What’s the Point?
Saving for retirement has become a much bigger source of stress for workers entering the workforce now. In previous generations, workers could rely on both private savings and a pension given by their job. According to Thasunda Brown Duckett, CEO of the Teachers Insurance and Annuity Association of America-College Retirement Equities Fund (TIAA), “Compared with their parents and grandparents, younger generations have fewer options to save for retirement.”
And not only do younger workers not have as many options, they are also putting too much faith in the retirement plans that they do have. According to a recent TIAA study, half of Millennials and Gen Zers still expect all of their retirement income from a 401(k) or 403(b) plan. But according to Duckett, these sort of employer-based retirement plans won’t be enough to get them through their golden years.
It’s no wonder, then, that things can feel kind of hopeless for younger workers when it comes to saving enough for a future that’s far down the road. In fact, according to the 2022 State of Retirement Planning report released by Fidelity Investments, almost half the adults between the ages of 18 to 35 (45%) surveyed “don’t see a point in saving until things return to normal.”. Plus, over half (55%) of the same age group had “put retirement planning on hold” during the pandemic.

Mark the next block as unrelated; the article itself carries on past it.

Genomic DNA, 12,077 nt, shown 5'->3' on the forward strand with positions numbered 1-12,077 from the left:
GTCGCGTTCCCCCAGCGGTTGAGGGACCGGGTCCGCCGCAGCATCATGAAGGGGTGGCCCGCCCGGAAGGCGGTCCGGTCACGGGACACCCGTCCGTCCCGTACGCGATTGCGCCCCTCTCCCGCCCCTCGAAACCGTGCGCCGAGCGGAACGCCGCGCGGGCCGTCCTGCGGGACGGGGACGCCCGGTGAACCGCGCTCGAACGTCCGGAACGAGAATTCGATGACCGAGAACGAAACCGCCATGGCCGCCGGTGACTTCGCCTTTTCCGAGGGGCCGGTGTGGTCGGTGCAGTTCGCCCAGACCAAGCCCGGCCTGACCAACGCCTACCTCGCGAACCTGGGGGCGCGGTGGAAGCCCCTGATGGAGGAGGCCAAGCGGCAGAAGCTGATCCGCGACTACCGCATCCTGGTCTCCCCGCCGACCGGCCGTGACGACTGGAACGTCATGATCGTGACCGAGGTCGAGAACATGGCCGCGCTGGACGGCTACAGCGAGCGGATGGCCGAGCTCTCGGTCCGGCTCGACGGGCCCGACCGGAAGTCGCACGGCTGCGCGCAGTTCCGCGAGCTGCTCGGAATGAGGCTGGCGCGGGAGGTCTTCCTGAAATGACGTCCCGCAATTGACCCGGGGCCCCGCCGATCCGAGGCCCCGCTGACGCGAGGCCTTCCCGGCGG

This age group also graduated college into a Great Recession, was saddled with debt, and catapulted into a terrible housing market. Many haven’t bought houses, and have decided to use their money to enhance their present lifestyles – and no judgment! But the future is always on the horizon. And if you (or a loved one) haven’t been saving enough for retirement – and have possibly given up on ever being able to save the way you should – there are things you can do to get back on track. Remember, it’s never too late, especially when you’re young!
Tips for Turning Things Around
If you’re looking to get things back on track, Nilay Gandhi, senior wealth advisor at Vanguard. Has laid out three important strategies:
1. Keep your eye on the prize